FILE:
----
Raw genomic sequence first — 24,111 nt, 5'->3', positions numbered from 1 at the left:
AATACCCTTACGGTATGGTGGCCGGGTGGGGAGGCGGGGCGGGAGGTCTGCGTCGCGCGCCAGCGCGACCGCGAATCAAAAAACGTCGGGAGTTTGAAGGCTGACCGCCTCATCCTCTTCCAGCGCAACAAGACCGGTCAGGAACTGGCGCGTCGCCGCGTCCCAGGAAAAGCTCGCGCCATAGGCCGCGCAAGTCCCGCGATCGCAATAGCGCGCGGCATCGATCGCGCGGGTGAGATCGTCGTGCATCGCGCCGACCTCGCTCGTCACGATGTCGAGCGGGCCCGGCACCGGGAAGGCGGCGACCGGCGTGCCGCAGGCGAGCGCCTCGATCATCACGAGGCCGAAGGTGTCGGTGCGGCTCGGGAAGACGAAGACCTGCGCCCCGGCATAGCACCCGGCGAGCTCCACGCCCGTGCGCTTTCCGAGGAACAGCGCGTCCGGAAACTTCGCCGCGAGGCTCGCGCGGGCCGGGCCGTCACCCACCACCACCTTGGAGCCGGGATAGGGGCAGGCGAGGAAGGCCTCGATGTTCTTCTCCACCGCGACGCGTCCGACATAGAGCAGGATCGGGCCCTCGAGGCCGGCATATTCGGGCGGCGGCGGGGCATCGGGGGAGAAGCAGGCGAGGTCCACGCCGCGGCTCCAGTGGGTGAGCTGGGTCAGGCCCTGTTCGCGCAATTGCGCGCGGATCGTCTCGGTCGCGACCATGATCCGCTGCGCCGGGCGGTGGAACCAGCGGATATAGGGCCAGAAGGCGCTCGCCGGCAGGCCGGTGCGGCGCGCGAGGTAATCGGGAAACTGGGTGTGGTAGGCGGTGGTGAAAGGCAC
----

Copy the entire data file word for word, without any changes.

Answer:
Raw genomic sequence first — 24,111 nt, 5'->3', positions numbered from 1 at the left:
AATACCCTTACGGTATGGTGGCCGGGTGGGGAGGCGGGGCGGGAGGTCTGCGTCGCGCGCCAGCGCGACCGCGAATCAAAAAACGTCGGGAGTTTGAAGGCTGACCGCCTCATCCTCTTCCAGCGCAACAAGACCGGTCAGGAACTGGCGCGTCGCCGCGTCCCAGGAAAAGCTCGCGCCATAGGCCGCGCAAGTCCCGCGATCGCAATAGCGCGCGGCATCGATCGCGCGGGTGAGATCGTCGTGCATCGCGCCGACCTCGCTCGTCACGATGTCGAGCGGGCCCGGCACCGGGAAGGCGGCGACCGGCGTGCCGCAGGCGAGCGCCTCGATCATCACGAGGCCGAAGGTGTCGGTGCGGCTCGGGAAGACGAAGACCTGCGCCCCGGCATAGCACCCGGCGAGCTCCACGCCCGTGCGCTTTCCGAGGAACAGCGCGTCCGGAAACTTCGCCGCGAGGCTCGCGCGGGCCGGGCCGTCACCCACCACCACCTTGGAGCCGGGATAGGGGCAGGCGAGGAAGGCCTCGATGTTCTTCTCCACCGCGACGCGTCCGACATAGAGCAGGATCGGGCCCTCGAGGCCGGCATATTCGGGCGGCGGCGGGGCATCGGGGGAGAAGCAGGCGAGGTCCACGCCGCGGCTCCAGTGGGTGAGCTGGGTCAGGCCCTGTTCGCGCAATTGCGCGCGGATCGTCTCGGTCGCGACCATGATCCGCTGCGCCGGGCGGTGGAACCAGCGGATATAGGGCCAGAAGGCGCTCGCCGGCAGGCCGGTGCGGCGCGCGAGGTAATCGGGAAACTGGGTGTGGTAGGCGGTGGTGAAAGGCAC